Great things are happening here at The Ridge! I’ve always believed that the leadership, innovation, and vision of individuals on this campus have the potential to make us leaders in education, especially in regards to raising student engagement and closing the achievement gap.
Recently, Fossil Ridge was awarded a KISD Education Foundation Grant. The project titled, “Closing the Gap” was the collaborative brainchild of a handful of these leaders.
The goals of the project are:
- Close the gap in access to technology that exists in our student population, allowing for equity to digital tools and resources and extending the school day to a 24/7 model.
- Investigate the role that technology has on learning.
- Inform the long-range vision for technology integration and strategic plan for our campus.
I am pleased that the community and district leaders recognize the efforts and leadership capacity on our campus and am thankful for the present and future support we will receive as we work towards these goals.
As discussions took place regarding deployment of our project, which involves selecting twenty AVID students to receive Dell tablets and Verizon mi-fi cards for use at home and at school, we all agreed that in order to truly understand how technology impacts learning. We needed to form a leadership team, who would engage in a PLC that explores theory, methods, and tools for educational technology. It’s not enough to simply provide students with access to technology. Even the largest 1:1 programs in schools, without a professional development plan for teachers, will not produce the impact on learning that designers anticipate.
This team will visit schools in the Metroplex who have adopted some kind of technology model (1:1, BYOD, etc.) and observe how their deployment model impacts learning, what type of systems are in place to support student and teacher integration of technology, and measures that can capture the data we need to inform our vision. In addition to field trips, the team will also meet regularly to share resources, explore models, and create lessons that integrate tools. But, it all has to come back to the same point: How does technology impact student engagement and learning?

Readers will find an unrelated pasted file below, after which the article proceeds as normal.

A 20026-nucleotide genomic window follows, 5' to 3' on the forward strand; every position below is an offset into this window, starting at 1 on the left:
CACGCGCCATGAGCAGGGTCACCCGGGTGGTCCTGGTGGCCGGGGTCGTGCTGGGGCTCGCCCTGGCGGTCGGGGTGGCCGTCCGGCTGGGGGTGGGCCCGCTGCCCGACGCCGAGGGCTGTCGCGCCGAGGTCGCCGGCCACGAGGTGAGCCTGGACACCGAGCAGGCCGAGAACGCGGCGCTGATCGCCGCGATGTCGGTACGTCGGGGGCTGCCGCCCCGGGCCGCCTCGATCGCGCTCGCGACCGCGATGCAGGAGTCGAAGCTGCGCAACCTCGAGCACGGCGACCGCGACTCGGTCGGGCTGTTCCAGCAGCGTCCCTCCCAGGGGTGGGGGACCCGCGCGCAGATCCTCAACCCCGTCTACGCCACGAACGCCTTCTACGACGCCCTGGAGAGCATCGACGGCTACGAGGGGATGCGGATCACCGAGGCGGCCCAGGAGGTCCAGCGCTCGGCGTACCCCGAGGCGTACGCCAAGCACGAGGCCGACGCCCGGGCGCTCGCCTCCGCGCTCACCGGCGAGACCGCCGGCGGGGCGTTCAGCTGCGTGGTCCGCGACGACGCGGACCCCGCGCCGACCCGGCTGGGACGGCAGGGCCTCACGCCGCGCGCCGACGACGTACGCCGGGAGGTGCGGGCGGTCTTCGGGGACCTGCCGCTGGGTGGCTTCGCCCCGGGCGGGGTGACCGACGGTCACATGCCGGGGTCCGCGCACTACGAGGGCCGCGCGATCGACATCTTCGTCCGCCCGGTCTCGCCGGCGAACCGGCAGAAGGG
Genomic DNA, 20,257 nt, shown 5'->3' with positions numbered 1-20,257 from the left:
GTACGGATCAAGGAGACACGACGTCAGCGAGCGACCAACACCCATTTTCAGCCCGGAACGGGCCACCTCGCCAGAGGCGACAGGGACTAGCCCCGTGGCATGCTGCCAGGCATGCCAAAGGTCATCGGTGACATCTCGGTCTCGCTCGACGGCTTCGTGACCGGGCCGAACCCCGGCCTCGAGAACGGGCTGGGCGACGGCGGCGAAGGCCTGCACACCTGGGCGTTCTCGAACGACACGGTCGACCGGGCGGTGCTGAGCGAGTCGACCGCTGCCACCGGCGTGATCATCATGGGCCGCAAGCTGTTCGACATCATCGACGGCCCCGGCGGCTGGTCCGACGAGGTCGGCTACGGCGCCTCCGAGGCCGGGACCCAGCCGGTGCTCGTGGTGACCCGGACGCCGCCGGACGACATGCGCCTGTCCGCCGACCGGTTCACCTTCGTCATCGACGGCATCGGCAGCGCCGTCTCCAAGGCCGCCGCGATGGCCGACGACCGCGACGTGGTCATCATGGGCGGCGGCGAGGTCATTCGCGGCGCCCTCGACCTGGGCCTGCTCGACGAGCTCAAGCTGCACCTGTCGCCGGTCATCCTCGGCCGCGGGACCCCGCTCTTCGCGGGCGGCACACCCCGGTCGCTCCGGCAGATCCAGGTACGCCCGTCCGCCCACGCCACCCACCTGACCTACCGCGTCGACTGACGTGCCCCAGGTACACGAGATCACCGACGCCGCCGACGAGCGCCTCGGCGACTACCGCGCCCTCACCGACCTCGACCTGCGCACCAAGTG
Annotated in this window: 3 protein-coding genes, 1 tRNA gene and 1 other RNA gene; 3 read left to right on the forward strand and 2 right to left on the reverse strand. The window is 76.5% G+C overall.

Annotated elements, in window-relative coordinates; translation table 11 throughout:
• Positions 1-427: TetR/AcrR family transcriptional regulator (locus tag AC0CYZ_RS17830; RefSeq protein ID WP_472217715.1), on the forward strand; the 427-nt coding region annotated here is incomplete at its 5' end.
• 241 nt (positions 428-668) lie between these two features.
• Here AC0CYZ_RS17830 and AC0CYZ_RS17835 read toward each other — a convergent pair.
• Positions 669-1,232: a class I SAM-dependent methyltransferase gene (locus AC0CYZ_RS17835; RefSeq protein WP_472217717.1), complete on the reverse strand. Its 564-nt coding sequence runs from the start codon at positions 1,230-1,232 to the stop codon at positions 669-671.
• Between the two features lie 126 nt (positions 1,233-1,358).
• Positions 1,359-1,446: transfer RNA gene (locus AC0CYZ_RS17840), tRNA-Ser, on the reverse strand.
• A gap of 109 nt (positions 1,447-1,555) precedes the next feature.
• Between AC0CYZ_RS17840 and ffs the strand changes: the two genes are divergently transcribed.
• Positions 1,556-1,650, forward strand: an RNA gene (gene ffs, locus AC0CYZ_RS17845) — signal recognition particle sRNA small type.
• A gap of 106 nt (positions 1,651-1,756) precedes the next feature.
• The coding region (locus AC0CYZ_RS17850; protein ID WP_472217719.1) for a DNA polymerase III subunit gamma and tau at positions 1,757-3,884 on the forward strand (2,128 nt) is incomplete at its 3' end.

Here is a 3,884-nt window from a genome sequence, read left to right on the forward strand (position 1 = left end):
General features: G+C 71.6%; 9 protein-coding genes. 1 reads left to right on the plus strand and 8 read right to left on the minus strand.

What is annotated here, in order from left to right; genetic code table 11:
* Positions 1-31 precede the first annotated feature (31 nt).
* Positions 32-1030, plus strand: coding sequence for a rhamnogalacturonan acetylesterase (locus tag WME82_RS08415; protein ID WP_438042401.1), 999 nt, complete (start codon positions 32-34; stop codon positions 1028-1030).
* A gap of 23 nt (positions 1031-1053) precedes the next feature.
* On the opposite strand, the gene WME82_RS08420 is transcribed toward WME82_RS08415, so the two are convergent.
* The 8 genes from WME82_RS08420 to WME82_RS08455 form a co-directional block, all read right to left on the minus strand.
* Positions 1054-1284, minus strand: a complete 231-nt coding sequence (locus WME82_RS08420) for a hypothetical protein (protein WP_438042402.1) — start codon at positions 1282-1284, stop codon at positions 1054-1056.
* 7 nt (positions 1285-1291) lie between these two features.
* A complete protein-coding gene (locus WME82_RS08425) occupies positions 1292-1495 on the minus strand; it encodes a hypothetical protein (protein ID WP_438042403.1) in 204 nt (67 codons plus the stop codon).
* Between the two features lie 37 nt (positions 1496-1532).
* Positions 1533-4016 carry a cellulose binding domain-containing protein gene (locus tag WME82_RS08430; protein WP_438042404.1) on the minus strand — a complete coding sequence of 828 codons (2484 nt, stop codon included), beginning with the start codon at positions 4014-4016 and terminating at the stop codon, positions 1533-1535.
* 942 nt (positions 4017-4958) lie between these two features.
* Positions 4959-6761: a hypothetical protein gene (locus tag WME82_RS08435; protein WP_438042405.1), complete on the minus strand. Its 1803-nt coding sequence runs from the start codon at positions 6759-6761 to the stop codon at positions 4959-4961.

This past weekend I was explaining our project to another National Writing Project teacher consultant who is an instructional leader in a neighboring district that is exploring these same questions and working to support teachers as they grapple with technology that is integrated into instruction. She suggested that we start with the SAMR model developed by Dr Rueben Puentedura. Through this model, Dr. Puentedura demonstrates how our goal when considering a long-range technology adoption cycle on any scale, from district-level down to the classroom, should be to move from enhancement to transformation.